In gridiron football, the holder is the player who receives the snap from the long snapper during field goal or extra point attempts made by the placekicker. The holder is set on one knee seven yards behind the line-of-scrimmage. Before the play begins, he places the hand which is closest to the placekicker on the ground in a location designated by the kicker's foot, with his forward hand ready to receive the snap. After receiving the snap, the holder will place the football on the turf, or block, ideally with the laces facing the uprights and the ball accurately placed where the backhand was initially, then balancing the ball with one or two fingers until the ball is kicked.
In American football, the specific role that a player takes on the field is referred to as their "position." Under the modern rules of American football, both teams are allowed 11 players on the field at one time and have "unlimited free substitutions," meaning that they may change any number of players during any "dead ball" situation. This has resulted in the development of three task-specific "platoons" of players within any single team: the offense, the defense, and the so-called 'special teams'. Within these three separate "platoons", various positions exist depending on the jobs that the players are doing.
A comparison of American football and rugby union is possible because of the games' shared origins, despite their dissimilarities.
The 2001 AFC Divisional Playoff game between the New England Patriots and the Oakland Raiders, also known as the Tuck Rule Game or the Snow Bowl, or sometimes referred to as Snow Bowl 2, took place on January 19, 2002, at Foxboro Stadium in Foxborough, Massachusetts, which was at the time the Patriot's home stadium. The game, played under a heavy snowfall, was the last at Foxboro Stadium.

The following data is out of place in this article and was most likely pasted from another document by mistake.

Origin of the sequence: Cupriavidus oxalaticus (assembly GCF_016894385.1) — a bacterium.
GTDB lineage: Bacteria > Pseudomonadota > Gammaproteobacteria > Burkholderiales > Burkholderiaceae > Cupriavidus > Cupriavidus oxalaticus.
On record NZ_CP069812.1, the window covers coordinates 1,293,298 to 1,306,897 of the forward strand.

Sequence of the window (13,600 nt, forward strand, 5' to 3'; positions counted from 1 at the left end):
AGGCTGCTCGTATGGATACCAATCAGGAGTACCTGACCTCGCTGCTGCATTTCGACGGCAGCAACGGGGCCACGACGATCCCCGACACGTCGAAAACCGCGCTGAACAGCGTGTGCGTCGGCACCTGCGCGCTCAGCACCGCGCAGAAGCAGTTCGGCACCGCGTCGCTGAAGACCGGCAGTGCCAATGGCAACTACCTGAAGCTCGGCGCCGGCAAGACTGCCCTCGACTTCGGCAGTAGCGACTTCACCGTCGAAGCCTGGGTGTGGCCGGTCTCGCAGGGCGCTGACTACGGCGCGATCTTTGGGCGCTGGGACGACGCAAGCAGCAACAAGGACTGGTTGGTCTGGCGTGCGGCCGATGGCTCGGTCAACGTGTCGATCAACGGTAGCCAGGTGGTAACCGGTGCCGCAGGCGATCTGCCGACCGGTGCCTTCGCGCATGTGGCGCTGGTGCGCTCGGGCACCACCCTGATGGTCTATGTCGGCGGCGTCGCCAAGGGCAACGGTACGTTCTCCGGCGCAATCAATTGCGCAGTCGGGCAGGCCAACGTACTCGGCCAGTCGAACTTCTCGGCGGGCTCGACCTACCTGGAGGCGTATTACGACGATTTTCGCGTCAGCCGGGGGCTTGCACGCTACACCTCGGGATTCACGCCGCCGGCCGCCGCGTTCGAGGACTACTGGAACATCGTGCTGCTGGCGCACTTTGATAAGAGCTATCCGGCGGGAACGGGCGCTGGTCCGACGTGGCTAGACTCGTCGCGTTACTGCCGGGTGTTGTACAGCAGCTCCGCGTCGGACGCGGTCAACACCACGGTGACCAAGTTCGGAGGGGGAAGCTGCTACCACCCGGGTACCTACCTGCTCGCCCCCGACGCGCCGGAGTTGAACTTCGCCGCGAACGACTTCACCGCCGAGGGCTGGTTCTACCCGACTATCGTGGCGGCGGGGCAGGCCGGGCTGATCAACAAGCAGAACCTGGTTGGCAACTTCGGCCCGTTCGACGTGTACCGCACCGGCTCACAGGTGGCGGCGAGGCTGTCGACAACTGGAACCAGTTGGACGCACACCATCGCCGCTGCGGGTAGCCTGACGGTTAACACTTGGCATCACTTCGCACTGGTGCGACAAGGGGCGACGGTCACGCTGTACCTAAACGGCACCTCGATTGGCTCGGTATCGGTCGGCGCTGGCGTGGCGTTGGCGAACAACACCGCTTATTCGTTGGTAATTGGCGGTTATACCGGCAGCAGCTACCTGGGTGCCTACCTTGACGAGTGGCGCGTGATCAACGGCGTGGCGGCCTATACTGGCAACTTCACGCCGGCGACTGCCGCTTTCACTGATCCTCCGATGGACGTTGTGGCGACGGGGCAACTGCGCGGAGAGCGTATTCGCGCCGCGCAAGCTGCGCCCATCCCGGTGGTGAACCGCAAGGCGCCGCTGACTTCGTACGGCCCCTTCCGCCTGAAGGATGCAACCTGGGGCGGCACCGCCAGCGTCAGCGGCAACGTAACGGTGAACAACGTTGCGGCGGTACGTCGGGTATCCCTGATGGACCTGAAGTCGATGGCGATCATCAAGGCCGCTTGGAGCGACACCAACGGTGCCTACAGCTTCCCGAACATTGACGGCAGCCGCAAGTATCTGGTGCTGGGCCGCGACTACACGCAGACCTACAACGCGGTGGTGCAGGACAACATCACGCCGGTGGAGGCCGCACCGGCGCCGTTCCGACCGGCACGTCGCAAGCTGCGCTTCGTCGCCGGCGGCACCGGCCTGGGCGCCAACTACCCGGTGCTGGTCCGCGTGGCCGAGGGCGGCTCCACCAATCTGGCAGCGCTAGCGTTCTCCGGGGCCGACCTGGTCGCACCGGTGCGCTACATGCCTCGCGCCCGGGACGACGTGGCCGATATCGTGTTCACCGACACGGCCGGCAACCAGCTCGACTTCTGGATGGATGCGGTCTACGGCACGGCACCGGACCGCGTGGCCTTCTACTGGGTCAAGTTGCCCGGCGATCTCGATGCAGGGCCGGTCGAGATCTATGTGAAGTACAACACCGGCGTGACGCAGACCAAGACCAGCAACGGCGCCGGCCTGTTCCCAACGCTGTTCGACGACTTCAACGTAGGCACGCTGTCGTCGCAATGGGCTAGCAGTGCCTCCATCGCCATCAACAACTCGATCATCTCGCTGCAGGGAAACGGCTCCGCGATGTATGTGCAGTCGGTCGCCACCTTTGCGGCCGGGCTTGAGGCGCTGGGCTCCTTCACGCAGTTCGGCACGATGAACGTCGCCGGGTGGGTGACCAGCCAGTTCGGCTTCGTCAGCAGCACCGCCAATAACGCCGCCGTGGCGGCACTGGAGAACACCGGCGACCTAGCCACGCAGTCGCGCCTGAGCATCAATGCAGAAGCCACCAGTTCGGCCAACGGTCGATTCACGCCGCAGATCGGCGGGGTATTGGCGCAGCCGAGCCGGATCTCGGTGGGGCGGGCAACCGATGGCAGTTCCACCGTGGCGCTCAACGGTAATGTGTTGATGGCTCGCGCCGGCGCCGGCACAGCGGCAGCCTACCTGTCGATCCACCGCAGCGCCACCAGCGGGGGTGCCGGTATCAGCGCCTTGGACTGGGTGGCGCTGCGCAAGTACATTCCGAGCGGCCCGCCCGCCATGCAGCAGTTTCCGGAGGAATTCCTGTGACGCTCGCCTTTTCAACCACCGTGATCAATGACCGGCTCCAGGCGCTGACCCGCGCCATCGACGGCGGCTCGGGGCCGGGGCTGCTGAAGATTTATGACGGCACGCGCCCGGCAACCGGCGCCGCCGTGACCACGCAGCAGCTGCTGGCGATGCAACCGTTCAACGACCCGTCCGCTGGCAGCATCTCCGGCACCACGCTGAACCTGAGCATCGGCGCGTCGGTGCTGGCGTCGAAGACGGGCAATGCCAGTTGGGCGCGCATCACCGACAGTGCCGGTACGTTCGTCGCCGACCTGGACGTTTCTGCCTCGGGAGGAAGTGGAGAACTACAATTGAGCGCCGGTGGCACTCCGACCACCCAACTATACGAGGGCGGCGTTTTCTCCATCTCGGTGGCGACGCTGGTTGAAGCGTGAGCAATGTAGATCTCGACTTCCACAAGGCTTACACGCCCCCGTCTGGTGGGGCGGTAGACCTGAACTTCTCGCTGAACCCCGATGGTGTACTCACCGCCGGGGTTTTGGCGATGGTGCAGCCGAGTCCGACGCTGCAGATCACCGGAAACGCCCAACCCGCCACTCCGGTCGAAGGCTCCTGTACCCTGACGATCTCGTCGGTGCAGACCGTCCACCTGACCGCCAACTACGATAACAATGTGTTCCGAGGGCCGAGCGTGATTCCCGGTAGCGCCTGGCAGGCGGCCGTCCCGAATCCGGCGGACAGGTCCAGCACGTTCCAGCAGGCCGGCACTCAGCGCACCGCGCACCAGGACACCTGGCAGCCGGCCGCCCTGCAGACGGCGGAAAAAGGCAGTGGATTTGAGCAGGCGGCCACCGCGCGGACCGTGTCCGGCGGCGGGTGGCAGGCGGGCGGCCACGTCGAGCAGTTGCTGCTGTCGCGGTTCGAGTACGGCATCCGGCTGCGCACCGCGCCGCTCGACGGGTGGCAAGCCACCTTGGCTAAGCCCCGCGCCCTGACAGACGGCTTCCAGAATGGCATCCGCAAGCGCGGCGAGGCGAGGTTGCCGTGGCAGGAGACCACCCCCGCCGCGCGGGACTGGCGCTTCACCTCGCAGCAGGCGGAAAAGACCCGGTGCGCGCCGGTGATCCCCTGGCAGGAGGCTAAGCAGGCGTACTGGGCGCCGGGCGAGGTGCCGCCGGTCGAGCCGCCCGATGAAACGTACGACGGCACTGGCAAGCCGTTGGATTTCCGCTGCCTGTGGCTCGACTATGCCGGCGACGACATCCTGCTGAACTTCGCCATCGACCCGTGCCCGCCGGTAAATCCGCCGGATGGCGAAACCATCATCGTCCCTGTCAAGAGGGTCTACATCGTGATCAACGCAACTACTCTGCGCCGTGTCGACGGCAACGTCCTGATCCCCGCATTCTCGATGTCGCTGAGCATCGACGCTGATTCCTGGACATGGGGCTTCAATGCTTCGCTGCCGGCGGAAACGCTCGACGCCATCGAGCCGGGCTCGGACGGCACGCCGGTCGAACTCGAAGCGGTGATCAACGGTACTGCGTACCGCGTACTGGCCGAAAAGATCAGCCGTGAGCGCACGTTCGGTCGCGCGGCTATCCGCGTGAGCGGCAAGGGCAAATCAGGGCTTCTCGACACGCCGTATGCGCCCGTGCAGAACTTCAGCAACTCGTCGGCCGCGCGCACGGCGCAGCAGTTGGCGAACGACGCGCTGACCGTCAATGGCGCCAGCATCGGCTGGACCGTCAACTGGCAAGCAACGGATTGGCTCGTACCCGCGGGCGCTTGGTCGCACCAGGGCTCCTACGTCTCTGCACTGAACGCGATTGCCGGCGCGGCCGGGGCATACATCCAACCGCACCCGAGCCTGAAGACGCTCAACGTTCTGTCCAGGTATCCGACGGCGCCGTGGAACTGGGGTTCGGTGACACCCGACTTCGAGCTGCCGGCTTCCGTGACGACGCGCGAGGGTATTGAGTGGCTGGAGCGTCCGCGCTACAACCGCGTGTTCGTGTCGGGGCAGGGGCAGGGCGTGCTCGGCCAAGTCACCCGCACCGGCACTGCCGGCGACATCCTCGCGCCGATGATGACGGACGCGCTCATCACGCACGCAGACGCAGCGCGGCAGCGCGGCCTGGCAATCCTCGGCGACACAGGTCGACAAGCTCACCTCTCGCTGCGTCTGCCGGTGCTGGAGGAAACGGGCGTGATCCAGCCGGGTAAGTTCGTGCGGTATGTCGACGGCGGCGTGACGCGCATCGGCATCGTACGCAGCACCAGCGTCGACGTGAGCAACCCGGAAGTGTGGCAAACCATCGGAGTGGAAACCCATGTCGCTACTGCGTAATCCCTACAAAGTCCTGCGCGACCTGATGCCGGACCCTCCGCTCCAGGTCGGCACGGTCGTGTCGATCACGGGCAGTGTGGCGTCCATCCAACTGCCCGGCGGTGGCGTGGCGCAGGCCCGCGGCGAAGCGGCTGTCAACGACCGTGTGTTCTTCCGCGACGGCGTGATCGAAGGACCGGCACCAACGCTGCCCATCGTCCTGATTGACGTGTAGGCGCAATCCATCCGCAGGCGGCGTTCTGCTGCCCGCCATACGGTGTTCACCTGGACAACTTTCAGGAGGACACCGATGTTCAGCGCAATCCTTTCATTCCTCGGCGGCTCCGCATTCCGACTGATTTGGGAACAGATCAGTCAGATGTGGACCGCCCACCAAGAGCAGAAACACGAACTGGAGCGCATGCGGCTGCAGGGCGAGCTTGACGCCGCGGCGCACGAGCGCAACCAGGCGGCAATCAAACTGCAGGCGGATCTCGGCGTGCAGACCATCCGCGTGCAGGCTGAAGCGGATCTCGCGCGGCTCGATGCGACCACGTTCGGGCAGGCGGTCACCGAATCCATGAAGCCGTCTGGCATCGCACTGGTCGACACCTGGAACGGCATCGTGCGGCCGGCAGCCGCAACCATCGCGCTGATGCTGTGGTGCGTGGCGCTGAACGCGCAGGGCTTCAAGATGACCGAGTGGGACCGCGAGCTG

Bradbury Norton Robinson Jr. was a pioneering American football player, physician, nutritionist, conservationist and local politician. He played college football at the University of Wisconsin in 1903 and at Saint Louis University from 1904 to 1907. In 1904, through personal connections to Wisconsin governor Robert M. La Follette, Sr. and his wife, Belle Case, Robinson learned of calls for reforms to the game of football from President Theodore Roosevelt, and began to develop tactics for passing. After moving to Saint Louis University, Robinson threw the first legal forward pass in the history of American football on September 5, 1906, at a game at Carroll College in Waukesha, Wisconsin. He became the sport's first triple threat man, excelling at running, passing, and kicking. He was also a member of St. Louis' "Olympic World's Champions" football team in 1904.
Edward Bulwer Cochems was an American football player and coach. He played football for the University of Wisconsin from 1898 to 1901 and was the head football coach at North Dakota Agricultural College—now known as North Dakota State University (1902–1903), Clemson University (1905), Saint Louis University (1906–1908), and the University of Maine (1914). During his three years at Saint Louis, he was the first football coach to build an offense around the forward pass, which became a legal play in the 1906 college football season. Using the forward pass, Cochems' 1906 team compiled an undefeated 11–0 record, led the nation in scoring, and outscored opponents by a combined score of 407 to 11. He is considered by some to be the "father of the forward pass" in American football.